Beads of Courage

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Cite this article as:
O'Neill, T. Beads of Courage, Don't Forget the Bubbles, 2018. Available at:
http://doi.org/10.31440/DFTB.14526

You know that feeling when something is completely and utterly good? Where there are no catches, no downsides; just pure unfiltered goodness. When you discover something that you believe couldn’t possibly get any better? Beads Of Courage – a simple yet beautiful programme to mark a child’s journey through illness – rouses that exact feeling.

So imagine my delight when, on researching the organisation’s origins for this post, I discovered that they were inspired by my all-time favourite thing in the world. Paul Newman’s Hole in the Wall Gang Camps (now known as the SeriousFun Children’s Network), and organisation to which I’ve dedicated the past decade of my life. Perhaps I’ll tell you about that sometime (Ed. – hint taken).

Sample set of beads showing child’s name and also the metal Research sun bead on the left of the thread

Jean Baruch created the first Beads of Courage programme whilst working on her PhD in Nursing (who says procrastination isn’t worthwhile, hey?), having been inspired by her role as a camp nurse at one of the Hole in the Wall Gang Camps. The first Beads of Courage programme was piloted at Phoenix Children’s Hospital, Arizona in 2003.

Sixteen years later and Beads of Courage can be found in children’s hospitals around the world. The idea is simple: children experiencing significant health-related challenges receive beads to represent each individual hurdle that they achieve, from blood tests and clinic visits, to surgery and chemotherapy, and everything in between. The beads thread together to form a visual, tactile timeline representing each child’s unique journey.

Beads of Courage are most commonly found on children’s oncology and haematology wards. The different beads make a great marker of chemotherapy schedules and can help children and young people to visualise what lies ahead as well as being able to track their progress and see how far they’ve come. Recognising the incredible value of the Beads, hospitals are starting to extend the programme to other conditions.

I have the honour of helping my wonderful nursing colleague Julie to co-ordinate the Beads of Courage for chronic conditions at Edinburgh’s Royal Hospital for Sick Children, in Scotland. I’d like to share some snippets of experience and observations about just how empowering and important the Beads can be to children, young people, and families.

Examples of the handmade Bead Bags that children choose when starting on the Beads of Courage

The Beads are a beautifully simple way to improve the experiences of children and families in hospital as they navigate their health challenges. A child can start on the program at any time, not just at time of diagnosis.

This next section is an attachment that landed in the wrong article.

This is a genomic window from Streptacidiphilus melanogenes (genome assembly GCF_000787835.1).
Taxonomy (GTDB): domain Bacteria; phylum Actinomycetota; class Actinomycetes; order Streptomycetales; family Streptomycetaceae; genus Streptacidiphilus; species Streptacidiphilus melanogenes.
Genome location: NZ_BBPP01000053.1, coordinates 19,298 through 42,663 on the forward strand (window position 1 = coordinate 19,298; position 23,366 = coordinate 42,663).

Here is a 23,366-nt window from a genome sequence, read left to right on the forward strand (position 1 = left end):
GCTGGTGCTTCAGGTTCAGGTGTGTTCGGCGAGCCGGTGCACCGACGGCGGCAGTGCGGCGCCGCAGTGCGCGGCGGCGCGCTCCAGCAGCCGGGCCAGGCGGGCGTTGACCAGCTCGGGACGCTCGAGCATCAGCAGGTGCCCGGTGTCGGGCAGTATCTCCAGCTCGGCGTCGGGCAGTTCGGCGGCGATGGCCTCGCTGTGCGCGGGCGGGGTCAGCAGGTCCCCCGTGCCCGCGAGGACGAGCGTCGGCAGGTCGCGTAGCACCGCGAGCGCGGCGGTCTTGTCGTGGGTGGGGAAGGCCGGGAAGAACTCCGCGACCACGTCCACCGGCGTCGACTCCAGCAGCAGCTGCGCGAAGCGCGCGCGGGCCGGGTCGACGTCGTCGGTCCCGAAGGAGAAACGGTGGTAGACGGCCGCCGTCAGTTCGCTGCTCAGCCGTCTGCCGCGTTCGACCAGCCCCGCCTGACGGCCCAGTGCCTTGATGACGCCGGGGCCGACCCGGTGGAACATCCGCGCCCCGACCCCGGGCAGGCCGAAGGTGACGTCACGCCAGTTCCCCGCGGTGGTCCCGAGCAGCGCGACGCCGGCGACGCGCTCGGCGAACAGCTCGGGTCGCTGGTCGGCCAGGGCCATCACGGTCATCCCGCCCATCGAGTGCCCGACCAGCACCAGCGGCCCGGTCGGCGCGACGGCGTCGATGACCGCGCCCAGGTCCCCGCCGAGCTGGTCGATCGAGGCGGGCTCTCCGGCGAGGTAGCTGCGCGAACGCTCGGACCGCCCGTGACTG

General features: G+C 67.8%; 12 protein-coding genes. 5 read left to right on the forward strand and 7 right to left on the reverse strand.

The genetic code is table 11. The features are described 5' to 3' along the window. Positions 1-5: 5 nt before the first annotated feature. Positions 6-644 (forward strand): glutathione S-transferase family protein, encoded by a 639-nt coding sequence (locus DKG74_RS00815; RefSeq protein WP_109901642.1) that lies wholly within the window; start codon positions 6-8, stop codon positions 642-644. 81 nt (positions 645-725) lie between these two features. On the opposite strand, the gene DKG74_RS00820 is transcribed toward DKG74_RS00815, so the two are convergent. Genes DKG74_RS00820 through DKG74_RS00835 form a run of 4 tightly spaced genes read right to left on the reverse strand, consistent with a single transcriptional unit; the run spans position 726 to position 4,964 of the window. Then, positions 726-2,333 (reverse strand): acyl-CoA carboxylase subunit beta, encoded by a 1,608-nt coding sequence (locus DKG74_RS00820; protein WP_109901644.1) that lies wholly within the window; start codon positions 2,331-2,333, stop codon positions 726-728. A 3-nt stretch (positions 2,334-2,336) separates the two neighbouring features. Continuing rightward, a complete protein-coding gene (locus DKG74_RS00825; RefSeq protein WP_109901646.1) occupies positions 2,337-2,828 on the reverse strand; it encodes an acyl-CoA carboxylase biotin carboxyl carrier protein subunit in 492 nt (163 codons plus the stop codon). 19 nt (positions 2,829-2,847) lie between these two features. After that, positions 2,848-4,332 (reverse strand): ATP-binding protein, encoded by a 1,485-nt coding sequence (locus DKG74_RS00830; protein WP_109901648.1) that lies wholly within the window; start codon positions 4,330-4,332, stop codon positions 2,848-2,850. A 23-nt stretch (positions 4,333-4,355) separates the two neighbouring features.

A child beginning their Beads of Courage journey receives a starter pack, which includes a Bead Journal, thread, a set of letter beads to spell their name, and a set of beads representing their journey so far. If it’s a while after their diagnosis, then they also get a set of large decorated beads to represent accumulated challenges and achievements to date.

The big special beads representing prior years of challenges since diagnosis.

Once started, every health challenge – both physical and psychological – has a representative bead. Every clinic visit, blood test, x-ray, or any other challenge related to the child’s condition is rewarded with a bead, regardless of the ‘success’ of the procedure. The beads, threaded in order, represent a child’s journey. They empower the child to take charge of their healthcare by providing a simple visual aid and representation for what they have been through and are going through.

A child can reflect on their many achievements to date, which often helps them overcome the hurdles ahead. They can see what beads are coming next and use this as a positive in the face of challenges ahead. Particularly big hurdles are rewarded with special beads. This facilitates reflection on past accomplishments when time comes around to do them again.

One of the unique handmade glass beads to mark particular Acts of Courage

Glass and ceramic artists from the International Society of Glass Beadmakers (I love that this exists) hand make individual beads which are rewarded for achievements such as surgery, big procedures, first days walking after immobilization, and transplants. ‘Act of Courage’ beads are unique beads which can be rewarded for anything that has been particularly difficult for the child. We find these are really helpful for getting past phobias and other significant challenges for individual children and young people, or even taking charge of their own healthcare with the Beads empowering patients to take their own medications or perform their own procedures.

The Beads also act as a visual reminder to others of exactly what the child has been through. It can be easy for healthcare professionals to forget just how many hurdles a child has been through. The beads help with that. Seeing a length of bead can even help healthcare professionals to minimize the number of procedures and tests a child has to face, or at least properly acknowledge exactly what they are asking their patient to go through.

The Beads of one of our patients, which at the time of discharge totalled over 1000! (photo with permission)

We have children on a daily basis ring our department doorbell (it plays the Little Mermaid theme) to get a top-up of beads when they’re in for a clinic visit. It adds a really positive aspect to hospital visits.